One of the main reasons I chose to come to Edinburgh is because I wouldn’t have to deal with a language barrier. “They speak English, I speak English, it shouldn’t be a problem!” But the Scots DO speak a different dialect, and it’s not just the accent. There are a few usages that are quite familiar to most people: chips are crisps, fries are chips, cookies are biscuits… and don’t ever ask someone about their pants.
Well, I went to the farmers’ market today to get some bread and vegetables, and one of the bakers had a couple of small apple pies.They looked absolutely fantastic, but I didn’t went to spend four pounds for just a small pie. I already had a few ingredients and there was money left over in my food budget so I figured I’d make one myself. One of the few things I was missing was molasses.
First I go to Sainsburys, but they haven’t yet restocked. They don’t even have eggs, let alone molasses. No matter. I go to the co-op on Bruntsfield. They’ve got apples, cinnamon, nutmeg, flour, sugar, lemon juice… but no molasses. Finally I ask a young man where the molasses is, thinking I may have missed it. He just gives me a blank stare. He has NO IDEA what molasses is! Never heard of it! He asks a co-worker, and the other fella doesn’t know either! They direct me to a store across the street which imports lots of food, including American specialties. They, at least, have HEARD of molasses but they don’t have any. They direct me to a Real Foods health shop on the next street over, which closes just as I get there.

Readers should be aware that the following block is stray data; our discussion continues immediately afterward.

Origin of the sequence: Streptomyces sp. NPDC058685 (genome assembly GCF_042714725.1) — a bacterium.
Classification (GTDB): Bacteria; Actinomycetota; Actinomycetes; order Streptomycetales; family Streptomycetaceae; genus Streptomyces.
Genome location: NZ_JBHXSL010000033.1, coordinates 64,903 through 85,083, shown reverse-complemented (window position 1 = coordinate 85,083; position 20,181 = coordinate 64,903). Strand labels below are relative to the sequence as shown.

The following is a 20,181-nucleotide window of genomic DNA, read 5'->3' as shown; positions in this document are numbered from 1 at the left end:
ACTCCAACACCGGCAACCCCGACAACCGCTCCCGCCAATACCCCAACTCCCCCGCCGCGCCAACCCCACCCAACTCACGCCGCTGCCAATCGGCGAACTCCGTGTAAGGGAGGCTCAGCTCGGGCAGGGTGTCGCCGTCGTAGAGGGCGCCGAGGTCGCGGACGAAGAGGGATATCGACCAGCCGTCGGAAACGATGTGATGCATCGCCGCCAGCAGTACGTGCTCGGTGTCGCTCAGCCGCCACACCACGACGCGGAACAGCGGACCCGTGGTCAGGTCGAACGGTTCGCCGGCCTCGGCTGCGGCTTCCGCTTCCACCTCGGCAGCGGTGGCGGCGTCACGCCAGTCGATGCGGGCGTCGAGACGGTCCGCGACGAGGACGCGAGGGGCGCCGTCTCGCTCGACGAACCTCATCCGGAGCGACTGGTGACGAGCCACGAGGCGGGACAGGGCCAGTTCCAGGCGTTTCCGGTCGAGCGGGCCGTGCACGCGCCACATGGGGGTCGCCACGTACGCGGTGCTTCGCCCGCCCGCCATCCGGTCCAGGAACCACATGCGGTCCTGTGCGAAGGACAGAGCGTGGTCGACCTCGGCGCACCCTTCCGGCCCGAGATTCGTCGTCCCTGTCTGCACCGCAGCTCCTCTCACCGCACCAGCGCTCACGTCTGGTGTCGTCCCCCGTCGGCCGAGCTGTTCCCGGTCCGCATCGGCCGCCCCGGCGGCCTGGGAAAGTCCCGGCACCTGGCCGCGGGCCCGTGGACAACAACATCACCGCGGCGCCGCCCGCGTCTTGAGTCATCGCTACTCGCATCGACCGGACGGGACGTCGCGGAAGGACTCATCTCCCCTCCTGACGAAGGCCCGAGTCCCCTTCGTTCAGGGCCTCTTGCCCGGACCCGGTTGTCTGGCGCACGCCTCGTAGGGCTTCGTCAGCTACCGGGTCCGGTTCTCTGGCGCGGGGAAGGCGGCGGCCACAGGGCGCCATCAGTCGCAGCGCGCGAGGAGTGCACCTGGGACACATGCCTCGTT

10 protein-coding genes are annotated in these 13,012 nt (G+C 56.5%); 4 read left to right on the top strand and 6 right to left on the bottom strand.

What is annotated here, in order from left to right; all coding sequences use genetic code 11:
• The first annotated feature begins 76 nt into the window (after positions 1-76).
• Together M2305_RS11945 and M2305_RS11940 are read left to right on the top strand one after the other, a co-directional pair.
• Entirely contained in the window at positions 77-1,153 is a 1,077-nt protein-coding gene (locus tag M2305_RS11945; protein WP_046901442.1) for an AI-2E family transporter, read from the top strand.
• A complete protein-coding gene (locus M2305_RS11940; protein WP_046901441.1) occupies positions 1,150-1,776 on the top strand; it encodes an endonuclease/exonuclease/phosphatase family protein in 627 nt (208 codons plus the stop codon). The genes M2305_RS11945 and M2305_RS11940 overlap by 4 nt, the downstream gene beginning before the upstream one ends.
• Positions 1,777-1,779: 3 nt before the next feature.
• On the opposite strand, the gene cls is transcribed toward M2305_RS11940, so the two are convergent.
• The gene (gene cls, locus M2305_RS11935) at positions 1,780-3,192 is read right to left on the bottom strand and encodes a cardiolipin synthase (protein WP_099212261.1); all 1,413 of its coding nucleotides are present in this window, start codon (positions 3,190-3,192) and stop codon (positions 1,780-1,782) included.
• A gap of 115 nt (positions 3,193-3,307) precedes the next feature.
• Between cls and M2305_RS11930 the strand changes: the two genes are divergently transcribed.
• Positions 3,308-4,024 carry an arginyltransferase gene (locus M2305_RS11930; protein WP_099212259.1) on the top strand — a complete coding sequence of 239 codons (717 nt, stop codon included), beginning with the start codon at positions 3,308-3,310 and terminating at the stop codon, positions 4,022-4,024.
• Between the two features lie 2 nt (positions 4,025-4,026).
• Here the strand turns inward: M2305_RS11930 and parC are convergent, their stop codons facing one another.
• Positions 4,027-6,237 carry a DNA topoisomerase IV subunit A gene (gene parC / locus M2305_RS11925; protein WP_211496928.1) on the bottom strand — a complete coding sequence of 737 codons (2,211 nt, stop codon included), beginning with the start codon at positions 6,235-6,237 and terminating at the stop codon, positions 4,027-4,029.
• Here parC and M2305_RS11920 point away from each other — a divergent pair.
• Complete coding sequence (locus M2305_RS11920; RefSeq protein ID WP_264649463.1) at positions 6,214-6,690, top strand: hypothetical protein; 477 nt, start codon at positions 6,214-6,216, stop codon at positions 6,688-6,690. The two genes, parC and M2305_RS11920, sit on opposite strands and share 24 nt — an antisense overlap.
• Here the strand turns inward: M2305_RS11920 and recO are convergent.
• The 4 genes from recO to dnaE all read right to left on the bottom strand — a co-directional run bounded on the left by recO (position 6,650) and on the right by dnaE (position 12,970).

Dejected and with all the main ingredients but one, I go onto my computer to see if molasses is really just an American thing. And it is… sort of. It turns out that instead of molasses, here in the UK people use treacle. Treacle is also a by-product of sugar but comes from a different part of the process. Who knew? The ironic part: I actually found treacle in the co-op. It looked like molasses but the label was facing away. When it said treacle and not molasses I put it back and continued my wild goose chase. Now I know for tomorrow, and I’ll make sure to tell you all about the “fruits” of my labor.